Built around 971, by the Borselli familly, with the first documented mention in 1110. Originally dedicated to Our Lady of the Assumption, it became known as Santa Maria Nova in the 13th century. The church fell down in 1535, was swiftly rebuilt, and then restored in the 18th century, with the façade finished by Giovanni Vettori in 1760. Doge Niccolò Contarini was buried here in 1631. Closed in 1808 and then used as a warehouse, its art and ornaments were dispersed and the remains of those buried here taken to the ossuary island of Sant'Ariano. These remains included those of the philosopher Fortunio Spira, the Wocowich-Lazzari family and Doge Niccolò Contarini. Conte Widman bought some bits of the campanile, which had been rebuilt after collapsing in 1488 and was demolished in 1839, for use in some houses he was building in Casselleria. The church itself was demolished in 1852. Although I have a guidebook of 1904 which says it was then being used as a magazine.

Lost art
Titian's large and late-style Penitent Saint Jerome of 1556 (see right) is now in the Brera in Milan. It was commissioned by a merchant from Cologne called Enrico, more commonly known as Rigo Helman, his name appears as Elman R in an inscription on a book propped up in the painting on a rock below a skull. His marriage to Chiara d'Anna produced eight children, she being the sister of Titian's friend and wealthy patron Giovanni d'Anna, which may explain how such a modestly wealthy and minorly important merchant came by a Titian of such quality. It sat on his family altar, the first on the right, which after one of his sons, called Jerome, died prematurely was dedicated to his name saint. Helman was accused of fraud in 1561, probably unjustly, and fled Venice, never to return. Vasari says that Titian also painted for this church a little altar-piece of the Annunciation.

Local lad
In the nearby Campo di Tiziano is the House of Titian, where he lived from 1531-1576.

The church in art
The Church of Santa Maria dei Miracoli and the apse of Santa Maria Nuova
by Bernardo Bellotto (see above right). Also a similar small portrait-aspect view of the back of the Miracoli church, with the circular apse of Santa Maria Nova to the right, is in the Lady Lever Art Gallery in Port Sunlight.
Santa Maria dei Miracole e Santa Maria Nova by Ippolito Caffi takes a similar viewpoint too.

 

 

 

 

 

 

 


 



 

 

 

 

 

 




A
detail from the the Ughi map of 1729.
 

 

This detail from the map of 1635 shows the three churches demolished to make way for the
Giardini Pubblici. In the foreground Sant'Antonio, above it to the left is the domed San Nicolò.
Then in front of the walls of the Arsenale (top left) is San
Domenico on this side of the now- filled-in canal.


The three churches demolished in 1808 to make way for the public gardens

1. Sant'Antonio di Castello
  

History

Built from 1346, the first stone was laid by the founder, Fra Giotto degli Abbati, a Florentine nobleman and prior of the Canons of Saint Anthony. Vincenzo and Girolamo Grimani commissioned a new façade in 1518 from Tullio Lombardo, shown in the Luca Carlevarijs print (see right). The tombs of  two doges were to be found here - Antonio Grimani, who died in 1523 and Pietro Lando who died in 1545.The monastery and church passed to the Laterans until they were suppressed in 1768.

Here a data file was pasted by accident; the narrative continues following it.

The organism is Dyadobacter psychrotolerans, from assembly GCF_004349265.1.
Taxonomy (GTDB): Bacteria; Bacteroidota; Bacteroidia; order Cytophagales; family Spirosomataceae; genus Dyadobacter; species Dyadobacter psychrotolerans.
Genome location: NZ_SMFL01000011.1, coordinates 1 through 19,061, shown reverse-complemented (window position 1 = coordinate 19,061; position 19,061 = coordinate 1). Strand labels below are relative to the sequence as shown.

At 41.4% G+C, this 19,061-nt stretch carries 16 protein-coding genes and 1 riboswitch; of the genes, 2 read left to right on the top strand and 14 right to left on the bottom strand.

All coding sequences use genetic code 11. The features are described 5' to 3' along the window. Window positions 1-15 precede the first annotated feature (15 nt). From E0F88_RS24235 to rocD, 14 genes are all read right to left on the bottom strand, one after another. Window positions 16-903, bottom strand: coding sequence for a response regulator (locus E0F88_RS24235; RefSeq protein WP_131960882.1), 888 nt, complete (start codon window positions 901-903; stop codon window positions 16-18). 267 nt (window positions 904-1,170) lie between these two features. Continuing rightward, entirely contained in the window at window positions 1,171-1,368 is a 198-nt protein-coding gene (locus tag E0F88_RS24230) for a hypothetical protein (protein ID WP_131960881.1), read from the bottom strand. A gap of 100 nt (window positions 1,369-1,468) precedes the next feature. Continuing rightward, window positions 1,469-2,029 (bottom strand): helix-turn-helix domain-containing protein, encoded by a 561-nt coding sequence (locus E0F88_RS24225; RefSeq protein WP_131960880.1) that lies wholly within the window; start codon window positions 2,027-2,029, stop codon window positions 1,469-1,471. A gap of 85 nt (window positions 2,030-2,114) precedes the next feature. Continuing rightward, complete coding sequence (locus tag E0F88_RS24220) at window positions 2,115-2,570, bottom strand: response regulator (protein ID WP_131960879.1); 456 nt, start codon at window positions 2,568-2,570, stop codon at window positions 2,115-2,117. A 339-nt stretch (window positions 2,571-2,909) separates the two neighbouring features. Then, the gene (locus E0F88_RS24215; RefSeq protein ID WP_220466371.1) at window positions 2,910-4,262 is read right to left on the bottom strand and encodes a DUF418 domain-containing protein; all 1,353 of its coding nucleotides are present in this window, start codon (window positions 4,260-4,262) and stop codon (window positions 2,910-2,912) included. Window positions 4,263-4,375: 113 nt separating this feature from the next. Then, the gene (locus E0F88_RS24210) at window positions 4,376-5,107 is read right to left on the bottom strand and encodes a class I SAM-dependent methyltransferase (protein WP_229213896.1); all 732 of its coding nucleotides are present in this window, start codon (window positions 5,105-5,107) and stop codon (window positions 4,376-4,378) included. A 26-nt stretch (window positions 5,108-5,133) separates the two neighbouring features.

One of the three churches demolished in 1808 by Napoleon to make way for the public gardens, this one seems to have been the greatest loss. Two of the church's bells were sold to help pay for the under funded project and materials from the church were used towards another building, which was demolished to make way for the Biennale buildings later in the 19th century. The Doric arch of the Lando chapel of the church (designed by Michele  Sanmicheli) still stands forlornly in the Giardini Pubblici (see left) and is all that's left of the fabric of the three demolished churches.
In Sir Francis Palgrave's Hand-book for Travellers in Northern Italy of 1842, the author wrote that the creation of the Giardini Pubblici  'afforded an excuse for pulling down a few churches which in itself was a recommendation for the French.'



The church in art/Lost art
T
wo altarpieces by Vittore Carpaccio - his Apparition of the Crucifix in the Church of Sant'Antonio di Castello of 1512 (see right) which depicts the interior of this church with Carpaccio's own altarpiece of The Martyrdom of the Ten Thousand Christians on Mount Ararat of 1515 (which is also now in the Accademia, in Room 2) was later installed over the Ottoboni altar but appears here anachronistically. The Apparition... depicts the miraculous appearance of the 10,000 martyrs to the prior Francesco Antonio Ottobon in the nave of the church in 1511 during a time of plague. The screen to the left is an example of a once-common, but now rarely remaining, feature in Italian churches and votive offerings can be seen attached to the beams between the arches. This painting is currently (November 2019) to be found in the corridor as you approach the room of Carpaccio's recently-restored Saint Ursula cycle.
The Accademia has the large and impressive Polyptych with the Annunciation by Lorenzo Veneziano at the end of Room 1. It's known as The Lion Polyptych, after it's commissioner, Dominico Lion, a member of the Venetian senate in 1356/7, who is pictured in front of the Virgin in the central panel.